While in Russia itself the process of de-sovietization (the public discussion of what happened during the Soviet era) has never really begun, and probably never will, in the Union's neighbouring former republics the process is already advanced. One of the most striking recent manifestations of this was the publication in 2006 of a full-length book by the Estonian film maker and journalist Imbi Paju, entitled Memories Denied (Finnish translation (2006) - Torjutut muistot, Swedish translation (2007) - Förträngda minnen). The book examines in minute detail the stages of the cultural genocide that was waged by Moscow against the small independent West European Estonian state. Yet the description is not that of an anonymous history text - as in Paju's documentary film of the same title, it is transmitted through the mouths of living survivors, who include Imbi Paju's mother and aunt. While the narrative is extremely moving on a personal level, it also throws unique light on aspects of 20th century European political reality, especially the close relation between the ideologies of Nazism and Soviet Communism, which throughout the 1930s worked in a collaborative symbiosis, the results of which only became truly perceptible towards the end of the decade. A short extract from the chapter on the signing of the Nazi-Soviet Pact in 1939 gives some idea of the period's terrible surrealism, which had consequences that were all too real and apparent:
While compiling the documentary Memories Denied, I viewed some film clips of the pact signing ceremony. As the Foreign Minister of Nazi Germany, Ribbentrop, emerged from his airplane in Moscow, swastika flags were flying in the capital of the Soviet Union. My mother and her twin sister were then 9 years old. I found myself thinking – in a mere moment, it was a single gesture of one statesman’s hand, his signature, that determined the fate of a small person, a child.
On September 27, 1939, Ribbentrop returned to Moscow to discuss the infamous additional protocols, which were secret. Even thirty years later, Molotov would deny their existence. British historian Simon Sebag Montefiore, in his work Stalin. The Court of the Red Tsar has vividly described how Ribbentrop held his talks with Molotov at the green baize table in the Kremlin.
It was evening. Stalin wanted not only Estonia and Latvia, but Lithuania as well. Ribbentrop telegraphed Hitler asking his approval for the transfer of Lithuania. Since Hitler’s reply did not come right away, the talks were postponed until the next day. But no reply came on that day either. Still, Ribbentrop wanted to negotiate some cartographic details with Stalin. That night, while Stalin held a gala dinner for the Germans, the Russians met with Karl Selter, the unhappy Estonian Foreign Minister, to force him to agree to Russian military bases on Estonian soil, the first step toward occupation. While this was going on, the German guests were being welcomed at the door of the Great Kremlin Palace through the dull Congress Hall into the brightly lit scarlet and gold reception room. Stalin’s manner was simple and unpretentious, beaming with paternal benevolence that turned into icy coldness as he rapped out orders. The behavior of the Russians was so vulgar that Ribbentrop said he felt as at ease as he did among old Nazi comrades. As dinner ended, Stalin and Molotov excused themselves to attend to business. The Germans were sent off to the Bolshoi to watch Swan Lake. As he left, Stalin whispered to Kaganovich, “We must win time.” Then they walked upstairs where the Estonian Foreign Minister Karl Selter waited fearfully to find out what Stalin was planning to do with his tiny country. Molotov demanded the deployment of a Soviet garrison of 35,000 troops in Estonia – more than the entire Estonian army. “Come on, Molotov, you’re too harsh on our friends,” said Stalin, suggesting instead that 25,000 Russian soldiers be deployed to Estonia. Having swallowed the small country of Estonia during the first act of Swan Lake, Stalin returned to the Germans at midnight for a final session during which Hitler telephoned his agreement to the Lithuanian concession.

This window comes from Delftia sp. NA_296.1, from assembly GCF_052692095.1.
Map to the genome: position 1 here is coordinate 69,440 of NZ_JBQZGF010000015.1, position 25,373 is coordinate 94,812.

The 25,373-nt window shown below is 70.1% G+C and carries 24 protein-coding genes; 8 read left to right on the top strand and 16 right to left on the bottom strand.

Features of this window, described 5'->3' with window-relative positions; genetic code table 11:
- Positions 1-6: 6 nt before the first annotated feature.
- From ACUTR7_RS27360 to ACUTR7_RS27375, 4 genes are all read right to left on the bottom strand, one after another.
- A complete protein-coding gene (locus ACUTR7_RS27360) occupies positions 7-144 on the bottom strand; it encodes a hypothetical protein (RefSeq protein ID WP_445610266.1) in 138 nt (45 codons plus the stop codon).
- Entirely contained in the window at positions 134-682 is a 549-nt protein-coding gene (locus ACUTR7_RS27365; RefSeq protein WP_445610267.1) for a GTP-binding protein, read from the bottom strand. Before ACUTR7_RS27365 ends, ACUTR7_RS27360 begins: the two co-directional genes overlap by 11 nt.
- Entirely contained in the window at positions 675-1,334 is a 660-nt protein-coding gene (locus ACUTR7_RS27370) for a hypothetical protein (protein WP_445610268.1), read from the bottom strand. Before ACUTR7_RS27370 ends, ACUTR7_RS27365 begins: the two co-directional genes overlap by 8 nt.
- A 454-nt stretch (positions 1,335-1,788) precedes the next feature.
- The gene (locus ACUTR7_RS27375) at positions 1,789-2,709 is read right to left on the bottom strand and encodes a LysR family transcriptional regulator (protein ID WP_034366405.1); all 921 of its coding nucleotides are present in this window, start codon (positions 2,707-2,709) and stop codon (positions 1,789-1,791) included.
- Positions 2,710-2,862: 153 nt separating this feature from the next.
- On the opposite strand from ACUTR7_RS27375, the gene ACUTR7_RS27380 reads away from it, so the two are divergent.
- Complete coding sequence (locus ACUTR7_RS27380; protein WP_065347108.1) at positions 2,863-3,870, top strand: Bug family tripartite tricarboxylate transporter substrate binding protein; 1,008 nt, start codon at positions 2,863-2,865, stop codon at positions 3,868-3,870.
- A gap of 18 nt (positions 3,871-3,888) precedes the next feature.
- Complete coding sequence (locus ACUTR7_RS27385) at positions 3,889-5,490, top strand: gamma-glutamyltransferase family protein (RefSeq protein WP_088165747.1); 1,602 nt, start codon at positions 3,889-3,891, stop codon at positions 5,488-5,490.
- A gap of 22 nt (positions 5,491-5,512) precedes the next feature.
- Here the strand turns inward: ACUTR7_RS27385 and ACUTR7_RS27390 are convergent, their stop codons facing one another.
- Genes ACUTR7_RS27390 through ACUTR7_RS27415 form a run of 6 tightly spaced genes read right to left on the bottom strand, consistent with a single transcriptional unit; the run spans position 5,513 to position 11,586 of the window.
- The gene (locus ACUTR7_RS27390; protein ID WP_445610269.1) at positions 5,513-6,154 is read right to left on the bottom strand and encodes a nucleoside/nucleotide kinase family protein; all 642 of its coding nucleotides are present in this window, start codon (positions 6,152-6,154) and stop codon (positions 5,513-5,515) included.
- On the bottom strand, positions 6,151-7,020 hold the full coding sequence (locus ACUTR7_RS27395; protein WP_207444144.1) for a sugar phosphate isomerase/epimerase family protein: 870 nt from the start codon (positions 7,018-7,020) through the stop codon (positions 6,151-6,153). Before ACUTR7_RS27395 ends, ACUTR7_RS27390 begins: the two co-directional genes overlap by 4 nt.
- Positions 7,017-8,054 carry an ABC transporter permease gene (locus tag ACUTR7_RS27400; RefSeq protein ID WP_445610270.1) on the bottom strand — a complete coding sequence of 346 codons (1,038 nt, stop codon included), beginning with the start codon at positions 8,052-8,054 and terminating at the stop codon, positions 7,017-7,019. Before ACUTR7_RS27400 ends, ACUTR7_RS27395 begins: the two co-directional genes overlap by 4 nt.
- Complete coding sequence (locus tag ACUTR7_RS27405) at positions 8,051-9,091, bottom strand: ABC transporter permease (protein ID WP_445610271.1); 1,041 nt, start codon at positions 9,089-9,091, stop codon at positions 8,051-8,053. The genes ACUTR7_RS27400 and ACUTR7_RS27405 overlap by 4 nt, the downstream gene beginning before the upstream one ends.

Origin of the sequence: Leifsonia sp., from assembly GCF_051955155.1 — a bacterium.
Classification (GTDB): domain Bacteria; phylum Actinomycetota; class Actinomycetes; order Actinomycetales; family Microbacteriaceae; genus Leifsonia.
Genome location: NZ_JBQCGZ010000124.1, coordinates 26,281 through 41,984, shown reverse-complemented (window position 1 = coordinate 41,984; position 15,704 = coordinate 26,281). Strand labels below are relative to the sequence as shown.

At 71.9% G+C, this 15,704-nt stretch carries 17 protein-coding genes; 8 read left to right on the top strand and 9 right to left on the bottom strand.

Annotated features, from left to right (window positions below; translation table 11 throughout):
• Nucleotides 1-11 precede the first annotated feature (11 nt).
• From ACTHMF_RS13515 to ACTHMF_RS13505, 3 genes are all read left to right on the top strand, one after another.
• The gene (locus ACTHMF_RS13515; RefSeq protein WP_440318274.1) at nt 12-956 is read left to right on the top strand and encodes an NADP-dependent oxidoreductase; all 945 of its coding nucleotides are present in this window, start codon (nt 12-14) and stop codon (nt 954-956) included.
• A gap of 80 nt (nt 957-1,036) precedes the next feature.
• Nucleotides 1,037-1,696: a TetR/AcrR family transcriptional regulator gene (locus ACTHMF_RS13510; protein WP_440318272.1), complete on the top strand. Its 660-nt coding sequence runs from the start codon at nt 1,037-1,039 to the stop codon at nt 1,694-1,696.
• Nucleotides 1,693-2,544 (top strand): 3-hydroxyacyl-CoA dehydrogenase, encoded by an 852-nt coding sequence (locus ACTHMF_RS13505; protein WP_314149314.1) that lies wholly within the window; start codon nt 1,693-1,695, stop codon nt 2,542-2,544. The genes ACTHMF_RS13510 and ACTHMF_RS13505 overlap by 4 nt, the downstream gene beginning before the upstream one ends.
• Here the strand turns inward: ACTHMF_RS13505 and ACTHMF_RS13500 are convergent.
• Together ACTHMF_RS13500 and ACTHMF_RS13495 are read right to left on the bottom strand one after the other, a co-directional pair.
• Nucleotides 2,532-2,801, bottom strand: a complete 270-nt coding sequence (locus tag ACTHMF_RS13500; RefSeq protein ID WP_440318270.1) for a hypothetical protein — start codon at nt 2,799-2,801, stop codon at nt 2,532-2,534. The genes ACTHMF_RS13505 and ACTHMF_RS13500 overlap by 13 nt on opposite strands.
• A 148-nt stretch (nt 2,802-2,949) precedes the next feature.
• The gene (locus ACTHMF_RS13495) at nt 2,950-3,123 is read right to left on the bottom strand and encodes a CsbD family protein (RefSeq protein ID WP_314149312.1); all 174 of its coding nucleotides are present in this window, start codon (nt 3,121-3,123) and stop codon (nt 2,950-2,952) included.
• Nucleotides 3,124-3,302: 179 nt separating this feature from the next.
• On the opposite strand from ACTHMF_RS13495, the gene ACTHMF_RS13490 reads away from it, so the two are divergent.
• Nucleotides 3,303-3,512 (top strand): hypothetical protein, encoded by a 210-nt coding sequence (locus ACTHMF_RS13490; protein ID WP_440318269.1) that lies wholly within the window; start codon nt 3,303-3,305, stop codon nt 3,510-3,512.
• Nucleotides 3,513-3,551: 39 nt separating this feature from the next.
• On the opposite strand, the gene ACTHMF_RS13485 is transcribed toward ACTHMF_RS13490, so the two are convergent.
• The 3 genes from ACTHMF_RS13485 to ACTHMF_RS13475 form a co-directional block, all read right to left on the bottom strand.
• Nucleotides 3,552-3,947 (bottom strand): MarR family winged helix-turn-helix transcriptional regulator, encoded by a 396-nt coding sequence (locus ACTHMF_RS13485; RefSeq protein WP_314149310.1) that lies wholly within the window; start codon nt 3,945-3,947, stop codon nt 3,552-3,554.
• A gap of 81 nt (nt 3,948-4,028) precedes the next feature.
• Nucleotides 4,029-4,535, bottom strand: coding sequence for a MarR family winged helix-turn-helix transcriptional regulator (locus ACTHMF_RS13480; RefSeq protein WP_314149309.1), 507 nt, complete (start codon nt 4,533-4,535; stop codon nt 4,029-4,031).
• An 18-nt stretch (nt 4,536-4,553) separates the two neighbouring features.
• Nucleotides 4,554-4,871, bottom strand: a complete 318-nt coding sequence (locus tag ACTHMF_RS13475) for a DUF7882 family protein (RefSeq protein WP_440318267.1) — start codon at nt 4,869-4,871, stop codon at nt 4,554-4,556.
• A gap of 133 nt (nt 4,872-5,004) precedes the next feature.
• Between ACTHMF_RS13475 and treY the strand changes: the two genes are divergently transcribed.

No sooner was the Molotov-Ribbentrop pact signed than Russia began devouring Estonia, Latvia and Lithuania. The Kremlin had little sympathy for those who had shattered the 200-year continuity of the tsarist empire. The prime ministers of the three Baltic states were summoned to sign a “defense and mutual assistance pact” that would let the Soviet Union establish military bases on their territory, which would of course ensure the continued independence of these three countries. Since the only other alternative was war, all three Baltic States reluctantly agreed, hoping to find some escape from the situation at a later time.
(Torjutut muistot / Tõrjutud mälestused) Like Publishing Ltd., 2006
English translation from the Estonian original by Tiina Ets
The publishing rights of Memories Denied are with
OTAVA GROUP AGENCY
Foreign Rights Manager
OTAVA GROUP AGENCY
Foreign Rights Manager
Meanwhile, RFE/RL reports that a group of deputies at the European Parliament have launched a drive to have the EU declare August 23 a European Day of Commemoration of the Victims of Stalinism and Nazism.